Sunday, March 20, 2011

Music Requires Discipline

Samuel, age 4,  pretending to play Chopin
How many times have you heard someone say,"I wish my parents would have never let me quit piano lessons?"  As a piano teacher, I hear it all the time. I believe piano dropouts could have been piano success stories had their parents approached practice time in a disciplined way.  I firmly believe that discipline will produce a love for the instrument and lifelong skills.
So, as a homeschool mom as well as my son’s piano teacher, I wanted my son to practice as much as I asked my students to practice.

My son was ready to begin piano lessons at age six. Living with a music teacher gave him a few advantages  because singing, listening and moving to the music have always been part of his environment. Early on he would sit at the piano and reconstruct melodies he’d heard and play pieces that were advanced for his age. He did this just for fun.

But practicing piano for 30 minutes a day, five days a week was no fun at all. Sitting with my son at the piano, I discovered that it’s not easy! We struggled with it daily. I also discovered how much discipline and commitment is required for parents to teach children to form good habits and develop discipline within themselves.

As I read up on the Charlotte Mason philosophy, I discovered the concept of short lessons, and  I realized that’s why my requirements were so frustrating for parents and students. Asking a child to sit and repeat songs over and over for 30 minutes was just too long. Shorter, successful time slots at the piano seemed more attainable and enjoyable.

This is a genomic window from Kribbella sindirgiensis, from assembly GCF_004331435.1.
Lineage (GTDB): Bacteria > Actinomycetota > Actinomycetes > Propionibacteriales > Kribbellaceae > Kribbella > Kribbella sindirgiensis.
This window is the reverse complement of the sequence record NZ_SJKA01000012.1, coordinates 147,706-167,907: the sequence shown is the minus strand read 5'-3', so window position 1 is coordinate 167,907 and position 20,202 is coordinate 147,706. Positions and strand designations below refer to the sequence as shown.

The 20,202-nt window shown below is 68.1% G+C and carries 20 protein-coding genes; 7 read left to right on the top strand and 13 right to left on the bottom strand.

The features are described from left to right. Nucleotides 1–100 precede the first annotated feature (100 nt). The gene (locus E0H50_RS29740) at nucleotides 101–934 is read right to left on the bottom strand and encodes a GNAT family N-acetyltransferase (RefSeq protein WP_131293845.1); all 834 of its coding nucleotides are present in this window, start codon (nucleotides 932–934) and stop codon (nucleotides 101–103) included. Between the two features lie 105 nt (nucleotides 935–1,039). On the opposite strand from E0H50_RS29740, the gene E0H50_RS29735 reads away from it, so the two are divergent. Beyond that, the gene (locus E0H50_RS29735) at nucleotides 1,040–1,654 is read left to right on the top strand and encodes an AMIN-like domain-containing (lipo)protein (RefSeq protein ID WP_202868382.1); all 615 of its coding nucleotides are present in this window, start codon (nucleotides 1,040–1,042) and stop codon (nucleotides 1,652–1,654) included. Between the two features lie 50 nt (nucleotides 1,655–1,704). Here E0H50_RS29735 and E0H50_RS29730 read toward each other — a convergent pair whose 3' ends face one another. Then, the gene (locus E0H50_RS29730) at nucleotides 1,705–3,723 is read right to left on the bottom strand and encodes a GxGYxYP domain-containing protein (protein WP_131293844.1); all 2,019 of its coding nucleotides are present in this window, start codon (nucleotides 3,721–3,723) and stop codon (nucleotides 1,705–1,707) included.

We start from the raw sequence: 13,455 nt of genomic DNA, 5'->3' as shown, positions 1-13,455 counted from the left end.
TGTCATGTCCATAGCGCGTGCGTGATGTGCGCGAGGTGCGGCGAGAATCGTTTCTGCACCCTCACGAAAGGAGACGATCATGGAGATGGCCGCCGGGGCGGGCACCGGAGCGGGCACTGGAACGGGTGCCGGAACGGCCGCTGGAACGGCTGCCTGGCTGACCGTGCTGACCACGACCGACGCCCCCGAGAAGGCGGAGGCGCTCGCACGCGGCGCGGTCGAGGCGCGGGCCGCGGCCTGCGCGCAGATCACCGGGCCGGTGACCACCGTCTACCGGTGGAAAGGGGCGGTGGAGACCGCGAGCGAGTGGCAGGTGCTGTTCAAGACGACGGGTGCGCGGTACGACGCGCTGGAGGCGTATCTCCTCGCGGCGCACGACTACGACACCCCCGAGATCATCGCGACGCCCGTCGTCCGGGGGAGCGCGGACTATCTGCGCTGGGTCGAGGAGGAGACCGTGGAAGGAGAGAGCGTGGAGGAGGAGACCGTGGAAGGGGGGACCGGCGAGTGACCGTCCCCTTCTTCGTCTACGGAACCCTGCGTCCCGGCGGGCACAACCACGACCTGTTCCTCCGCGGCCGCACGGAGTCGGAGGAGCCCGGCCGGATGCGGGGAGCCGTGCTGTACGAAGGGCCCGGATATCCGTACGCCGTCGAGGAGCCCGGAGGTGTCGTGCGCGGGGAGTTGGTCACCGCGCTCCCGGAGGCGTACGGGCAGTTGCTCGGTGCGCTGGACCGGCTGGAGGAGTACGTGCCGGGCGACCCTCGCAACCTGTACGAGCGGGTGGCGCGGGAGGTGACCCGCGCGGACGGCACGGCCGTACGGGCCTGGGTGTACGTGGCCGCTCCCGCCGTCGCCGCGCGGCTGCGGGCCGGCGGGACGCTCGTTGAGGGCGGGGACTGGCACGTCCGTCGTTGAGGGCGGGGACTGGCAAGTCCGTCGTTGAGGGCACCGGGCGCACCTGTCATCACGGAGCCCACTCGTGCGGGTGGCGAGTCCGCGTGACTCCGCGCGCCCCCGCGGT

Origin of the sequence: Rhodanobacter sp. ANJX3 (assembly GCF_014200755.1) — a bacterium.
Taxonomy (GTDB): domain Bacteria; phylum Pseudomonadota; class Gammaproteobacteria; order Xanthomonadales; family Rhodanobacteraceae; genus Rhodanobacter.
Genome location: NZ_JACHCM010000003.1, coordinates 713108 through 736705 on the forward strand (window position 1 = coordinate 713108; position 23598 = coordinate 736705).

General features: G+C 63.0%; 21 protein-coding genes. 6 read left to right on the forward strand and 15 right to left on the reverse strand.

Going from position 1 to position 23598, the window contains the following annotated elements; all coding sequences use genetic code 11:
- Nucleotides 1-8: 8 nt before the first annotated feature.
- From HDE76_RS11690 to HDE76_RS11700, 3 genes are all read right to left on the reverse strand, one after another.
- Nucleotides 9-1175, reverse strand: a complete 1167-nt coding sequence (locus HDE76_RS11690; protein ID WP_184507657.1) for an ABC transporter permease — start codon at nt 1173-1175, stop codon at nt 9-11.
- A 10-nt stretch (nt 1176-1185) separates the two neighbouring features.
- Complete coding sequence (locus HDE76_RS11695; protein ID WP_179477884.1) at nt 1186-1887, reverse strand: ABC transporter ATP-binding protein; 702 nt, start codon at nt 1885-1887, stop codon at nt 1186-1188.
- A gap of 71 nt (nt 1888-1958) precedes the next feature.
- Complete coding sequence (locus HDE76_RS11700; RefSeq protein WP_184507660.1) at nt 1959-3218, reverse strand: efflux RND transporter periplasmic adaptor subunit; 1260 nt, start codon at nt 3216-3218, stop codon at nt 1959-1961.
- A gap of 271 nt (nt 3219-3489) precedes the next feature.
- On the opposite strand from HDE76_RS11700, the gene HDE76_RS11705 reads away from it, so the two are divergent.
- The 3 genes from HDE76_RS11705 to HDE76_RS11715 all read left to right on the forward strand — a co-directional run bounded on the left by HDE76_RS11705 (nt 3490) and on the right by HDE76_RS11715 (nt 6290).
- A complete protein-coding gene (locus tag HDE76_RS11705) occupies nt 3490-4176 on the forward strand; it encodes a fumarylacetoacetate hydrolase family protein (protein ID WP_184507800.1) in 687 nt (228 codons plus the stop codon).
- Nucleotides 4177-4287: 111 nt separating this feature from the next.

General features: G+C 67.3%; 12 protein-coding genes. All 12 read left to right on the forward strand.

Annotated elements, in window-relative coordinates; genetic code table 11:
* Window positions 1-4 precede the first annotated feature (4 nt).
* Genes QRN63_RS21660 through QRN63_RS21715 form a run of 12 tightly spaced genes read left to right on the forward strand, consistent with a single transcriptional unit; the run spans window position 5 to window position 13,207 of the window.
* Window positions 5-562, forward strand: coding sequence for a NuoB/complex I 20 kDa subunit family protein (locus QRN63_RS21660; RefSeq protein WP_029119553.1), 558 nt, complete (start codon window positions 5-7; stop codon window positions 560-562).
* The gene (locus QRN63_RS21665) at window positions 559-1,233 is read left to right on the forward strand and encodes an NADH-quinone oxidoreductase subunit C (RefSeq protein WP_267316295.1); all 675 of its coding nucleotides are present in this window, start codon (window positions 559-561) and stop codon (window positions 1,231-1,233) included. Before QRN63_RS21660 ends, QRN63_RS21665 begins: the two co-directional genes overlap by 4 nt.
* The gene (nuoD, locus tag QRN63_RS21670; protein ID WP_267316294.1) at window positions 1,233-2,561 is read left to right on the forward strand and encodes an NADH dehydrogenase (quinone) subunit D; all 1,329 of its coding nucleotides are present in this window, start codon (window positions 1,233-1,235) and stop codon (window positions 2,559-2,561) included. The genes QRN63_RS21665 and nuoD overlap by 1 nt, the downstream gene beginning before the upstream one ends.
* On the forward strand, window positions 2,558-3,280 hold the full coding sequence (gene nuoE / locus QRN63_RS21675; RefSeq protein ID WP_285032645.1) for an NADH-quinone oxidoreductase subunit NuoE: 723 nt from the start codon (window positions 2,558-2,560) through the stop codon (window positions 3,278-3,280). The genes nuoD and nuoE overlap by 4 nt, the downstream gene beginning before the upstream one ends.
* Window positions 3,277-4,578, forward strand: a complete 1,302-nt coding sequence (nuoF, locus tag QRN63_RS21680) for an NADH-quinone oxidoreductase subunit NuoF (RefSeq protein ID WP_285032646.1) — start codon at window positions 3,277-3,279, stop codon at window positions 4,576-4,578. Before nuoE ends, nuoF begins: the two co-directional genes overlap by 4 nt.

When my son was finally able to participate in his first group piano lesson, he would come home and play his songs above and beyond what was assigned.  However he would play too fast, with incorrect fingering and without the required "sing as you play" instructions from the teacher (me!). So here are the steps we have been implementing, for the last few years.
  • Practice a minimum of 5 days a week.
  • Take out your assignment and follow it in order.
  • Mom sits with him during practice. (I no longer have to do this, but always stay very close by)
  • Practice everything on your assignment at least once (still working on this!)
  • Listen to the class audio CD often - it is an excellent example of "living" music.
  • Samuel, age 8 at a piano recital 
  • Play the piece/scales slowly and without mistakes or you must repeat.
At the beginning he complained and cried and honestly, I wanted to cry too!  But I knew that practicing correctly was the only way to practice. After a few days his attitude improved and he would sit at the piano and follow the rules.  Slowly but surely, his piano playing was improving, almost automatically.